He knew he had come across a rare opportunity to do just that when he heard that the plastic toys – ducks, frogs, beavers and turtles – had fallen off a cargo container in the north-western Pacific on 10 January 1992.

Since then, thousands of the durable, waterproof toys – many bleached and battered by their maritime travels – have been picked up on beaches around the Pacific. Using OSCURS, Ebbesmeyer has predicted their itinerary and each new sighting serves to confirm the model."

Monday, 2 July 2007

Wetpixel and DivePhotoGuide International Photo and Video Competition 2006 Winners

Wetpixel and DivePhotoGuide International Photo and Video Competition 2006 Winners

Wetpixel.com and DivePhotoGuide.com, in association with the DEEP Indonesia dive show in Jakarta, Indonesia, are proud to announce the winners of the 1st annual international photo competition. Photographers from around the world competed in seven categories for over $20,000 in prizes. Congratulations to all the winners!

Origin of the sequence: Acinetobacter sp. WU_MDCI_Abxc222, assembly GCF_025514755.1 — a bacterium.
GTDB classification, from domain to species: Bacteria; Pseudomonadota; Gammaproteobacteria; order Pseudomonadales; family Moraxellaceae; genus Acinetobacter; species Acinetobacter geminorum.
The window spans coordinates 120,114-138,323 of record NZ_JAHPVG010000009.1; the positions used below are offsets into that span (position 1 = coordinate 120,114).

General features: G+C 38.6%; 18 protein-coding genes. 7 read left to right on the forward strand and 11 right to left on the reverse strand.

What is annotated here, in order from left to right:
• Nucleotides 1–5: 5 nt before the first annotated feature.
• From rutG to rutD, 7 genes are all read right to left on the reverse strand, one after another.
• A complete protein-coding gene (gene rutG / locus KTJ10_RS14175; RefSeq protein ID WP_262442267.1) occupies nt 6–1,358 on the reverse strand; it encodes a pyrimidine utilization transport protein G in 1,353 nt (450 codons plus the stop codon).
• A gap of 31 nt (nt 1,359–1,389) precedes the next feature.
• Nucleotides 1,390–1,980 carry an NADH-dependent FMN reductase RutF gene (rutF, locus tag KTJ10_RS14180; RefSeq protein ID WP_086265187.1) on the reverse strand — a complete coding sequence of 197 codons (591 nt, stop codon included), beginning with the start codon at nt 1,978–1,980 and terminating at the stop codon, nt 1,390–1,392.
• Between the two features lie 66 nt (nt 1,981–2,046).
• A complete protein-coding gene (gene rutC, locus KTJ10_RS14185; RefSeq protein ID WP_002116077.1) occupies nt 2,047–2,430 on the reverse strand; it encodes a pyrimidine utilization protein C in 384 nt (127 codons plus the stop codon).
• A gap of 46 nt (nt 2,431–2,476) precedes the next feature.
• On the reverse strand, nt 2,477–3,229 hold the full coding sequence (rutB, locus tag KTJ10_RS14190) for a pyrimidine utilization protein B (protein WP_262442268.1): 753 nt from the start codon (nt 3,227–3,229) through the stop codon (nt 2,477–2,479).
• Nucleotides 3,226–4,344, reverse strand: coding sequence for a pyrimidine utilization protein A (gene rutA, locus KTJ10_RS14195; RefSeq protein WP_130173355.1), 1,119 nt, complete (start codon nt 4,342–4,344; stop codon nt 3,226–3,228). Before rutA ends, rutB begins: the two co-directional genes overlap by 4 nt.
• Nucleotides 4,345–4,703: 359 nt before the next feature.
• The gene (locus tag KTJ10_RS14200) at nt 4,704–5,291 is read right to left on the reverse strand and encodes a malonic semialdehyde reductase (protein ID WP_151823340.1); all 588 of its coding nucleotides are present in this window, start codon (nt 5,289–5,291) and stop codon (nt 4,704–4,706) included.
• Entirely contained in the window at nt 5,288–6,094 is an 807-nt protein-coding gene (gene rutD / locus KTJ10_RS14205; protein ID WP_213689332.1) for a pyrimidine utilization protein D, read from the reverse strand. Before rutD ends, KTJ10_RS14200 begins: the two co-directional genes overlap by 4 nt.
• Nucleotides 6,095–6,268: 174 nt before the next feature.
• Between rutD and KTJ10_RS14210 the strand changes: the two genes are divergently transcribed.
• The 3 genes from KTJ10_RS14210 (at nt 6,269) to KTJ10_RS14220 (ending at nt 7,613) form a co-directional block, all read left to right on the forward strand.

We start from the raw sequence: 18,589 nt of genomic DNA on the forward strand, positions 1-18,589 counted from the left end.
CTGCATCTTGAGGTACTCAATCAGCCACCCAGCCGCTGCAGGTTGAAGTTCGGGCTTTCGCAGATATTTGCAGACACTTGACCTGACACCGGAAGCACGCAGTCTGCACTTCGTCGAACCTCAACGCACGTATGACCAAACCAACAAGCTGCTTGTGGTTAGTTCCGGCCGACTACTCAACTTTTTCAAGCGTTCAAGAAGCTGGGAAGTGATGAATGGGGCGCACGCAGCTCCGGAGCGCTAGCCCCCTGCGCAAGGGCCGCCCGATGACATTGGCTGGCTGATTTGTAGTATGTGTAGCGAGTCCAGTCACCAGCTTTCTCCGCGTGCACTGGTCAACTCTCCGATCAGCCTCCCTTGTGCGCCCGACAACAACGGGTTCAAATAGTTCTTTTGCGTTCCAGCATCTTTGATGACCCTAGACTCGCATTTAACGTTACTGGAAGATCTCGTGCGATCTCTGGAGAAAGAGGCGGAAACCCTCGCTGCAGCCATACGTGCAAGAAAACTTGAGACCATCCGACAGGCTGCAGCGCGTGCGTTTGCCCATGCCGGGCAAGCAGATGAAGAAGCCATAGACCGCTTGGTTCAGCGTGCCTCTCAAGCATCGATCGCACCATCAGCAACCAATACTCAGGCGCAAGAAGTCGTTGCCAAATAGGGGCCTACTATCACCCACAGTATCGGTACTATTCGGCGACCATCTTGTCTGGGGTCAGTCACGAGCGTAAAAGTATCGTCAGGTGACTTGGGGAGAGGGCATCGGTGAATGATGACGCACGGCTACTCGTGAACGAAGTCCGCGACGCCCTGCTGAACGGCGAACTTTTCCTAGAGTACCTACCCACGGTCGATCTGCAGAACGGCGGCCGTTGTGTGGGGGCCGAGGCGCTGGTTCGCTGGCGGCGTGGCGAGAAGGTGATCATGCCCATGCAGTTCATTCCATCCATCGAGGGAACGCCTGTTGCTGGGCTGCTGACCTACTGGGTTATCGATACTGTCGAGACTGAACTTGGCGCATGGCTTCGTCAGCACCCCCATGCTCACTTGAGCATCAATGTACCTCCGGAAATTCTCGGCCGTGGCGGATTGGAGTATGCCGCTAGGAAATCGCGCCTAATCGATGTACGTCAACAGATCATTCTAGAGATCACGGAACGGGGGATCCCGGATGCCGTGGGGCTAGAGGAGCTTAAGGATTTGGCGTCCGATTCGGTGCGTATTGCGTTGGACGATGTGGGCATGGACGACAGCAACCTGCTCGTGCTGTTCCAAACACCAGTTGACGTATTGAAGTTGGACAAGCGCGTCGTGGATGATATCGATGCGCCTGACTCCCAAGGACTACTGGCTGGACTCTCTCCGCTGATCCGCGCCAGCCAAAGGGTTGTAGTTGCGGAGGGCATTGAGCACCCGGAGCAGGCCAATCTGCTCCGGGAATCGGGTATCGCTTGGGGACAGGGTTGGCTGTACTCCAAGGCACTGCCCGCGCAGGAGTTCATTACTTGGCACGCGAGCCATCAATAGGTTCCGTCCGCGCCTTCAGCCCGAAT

The competition included themed categories, as well as a category for images that focus on conservation and the marine environment, one specifically for entries taken by compact digital cameras, and one specifically for Indonesia entrants.

Esteemed judges Eric Cheng (Wetpixel.com ), Berkley White (Backscatter), and David Espinosa (Scuba Diver AustralAsia), selected winners. Winners are being announced here on UnderwaterCompetition.com, and will be exhibited during the rescheduled DEEP Indonesia show. Due to devastating flooding in Jakarta, the event was postponed.

Competitions such as this are not possible without the support of generous sponsors. Winners were awarded premium dive travel packages to some of the top photo destinations in the world, photo equipment, dive gear, signed books, DVD’s and more! Dive packages included trips to Sulawesi, South Africa, Vietnam, Bali, Palau, Philippines, Grand Cayman, The Red Sea, and Malaysia. Special offers from competition sponsors can be found on the competition website.

As a competition that celebrates the beauty and delicacy of our oceans and reefs, 15% of entry proceeds are donated to vital marine conservation efforts.

2007 Winners and Prizes

OUR FRIEND CHIP WON ANIMAL PORTRAIT:

John “Chip” Scarlett
USA
6-days diving in Malaysia at Layang Layang Resort